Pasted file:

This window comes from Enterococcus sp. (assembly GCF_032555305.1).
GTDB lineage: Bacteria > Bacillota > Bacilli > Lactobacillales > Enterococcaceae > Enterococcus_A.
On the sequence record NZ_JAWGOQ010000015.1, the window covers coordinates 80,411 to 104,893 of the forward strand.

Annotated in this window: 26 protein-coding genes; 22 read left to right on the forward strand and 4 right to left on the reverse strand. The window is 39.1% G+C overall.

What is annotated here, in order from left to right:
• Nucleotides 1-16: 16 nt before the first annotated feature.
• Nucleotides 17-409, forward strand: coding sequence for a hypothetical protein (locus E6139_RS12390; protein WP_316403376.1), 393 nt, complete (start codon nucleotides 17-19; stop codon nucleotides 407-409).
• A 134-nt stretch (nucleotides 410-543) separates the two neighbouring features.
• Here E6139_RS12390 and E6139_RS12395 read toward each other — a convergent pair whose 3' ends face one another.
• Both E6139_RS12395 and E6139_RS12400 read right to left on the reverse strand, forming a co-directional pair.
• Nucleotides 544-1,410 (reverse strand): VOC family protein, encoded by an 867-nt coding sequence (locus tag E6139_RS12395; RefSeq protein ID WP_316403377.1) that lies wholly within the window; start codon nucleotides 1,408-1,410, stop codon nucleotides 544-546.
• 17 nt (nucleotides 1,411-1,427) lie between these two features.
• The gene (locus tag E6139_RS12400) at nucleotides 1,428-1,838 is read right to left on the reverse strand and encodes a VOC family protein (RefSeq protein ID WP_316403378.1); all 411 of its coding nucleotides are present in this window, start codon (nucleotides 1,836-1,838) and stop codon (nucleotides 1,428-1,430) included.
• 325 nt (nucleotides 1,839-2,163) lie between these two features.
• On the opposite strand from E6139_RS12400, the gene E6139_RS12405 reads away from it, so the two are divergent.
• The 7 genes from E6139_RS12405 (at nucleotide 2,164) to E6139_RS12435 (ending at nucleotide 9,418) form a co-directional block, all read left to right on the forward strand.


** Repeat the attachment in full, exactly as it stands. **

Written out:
This window comes from Enterococcus sp. (assembly GCF_032555305.1).
GTDB lineage: Bacteria > Bacillota > Bacilli > Lactobacillales > Enterococcaceae > Enterococcus_A.
On the sequence record NZ_JAWGOQ010000015.1, the window covers coordinates 80,411 to 104,893 of the forward strand.

Annotated in this window: 26 protein-coding genes; 22 read left to right on the forward strand and 4 right to left on the reverse strand. The window is 39.1% G+C overall.

What is annotated here, in order from left to right:
• Nucleotides 1-16: 16 nt before the first annotated feature.
• Nucleotides 17-409, forward strand: coding sequence for a hypothetical protein (locus E6139_RS12390; protein WP_316403376.1), 393 nt, complete (start codon nucleotides 17-19; stop codon nucleotides 407-409).
• A 134-nt stretch (nucleotides 410-543) separates the two neighbouring features.
• Here E6139_RS12390 and E6139_RS12395 read toward each other — a convergent pair whose 3' ends face one another.
• Both E6139_RS12395 and E6139_RS12400 read right to left on the reverse strand, forming a co-directional pair.
• Nucleotides 544-1,410 (reverse strand): VOC family protein, encoded by an 867-nt coding sequence (locus tag E6139_RS12395; RefSeq protein ID WP_316403377.1) that lies wholly within the window; start codon nucleotides 1,408-1,410, stop codon nucleotides 544-546.
• 17 nt (nucleotides 1,411-1,427) lie between these two features.
• The gene (locus tag E6139_RS12400) at nucleotides 1,428-1,838 is read right to left on the reverse strand and encodes a VOC family protein (RefSeq protein ID WP_316403378.1); all 411 of its coding nucleotides are present in this window, start codon (nucleotides 1,836-1,838) and stop codon (nucleotides 1,428-1,430) included.
• 325 nt (nucleotides 1,839-2,163) lie between these two features.
• On the opposite strand from E6139_RS12400, the gene E6139_RS12405 reads away from it, so the two are divergent.
• The 7 genes from E6139_RS12405 (at nucleotide 2,164) to E6139_RS12435 (ending at nucleotide 9,418) form a co-directional block, all read left to right on the forward strand.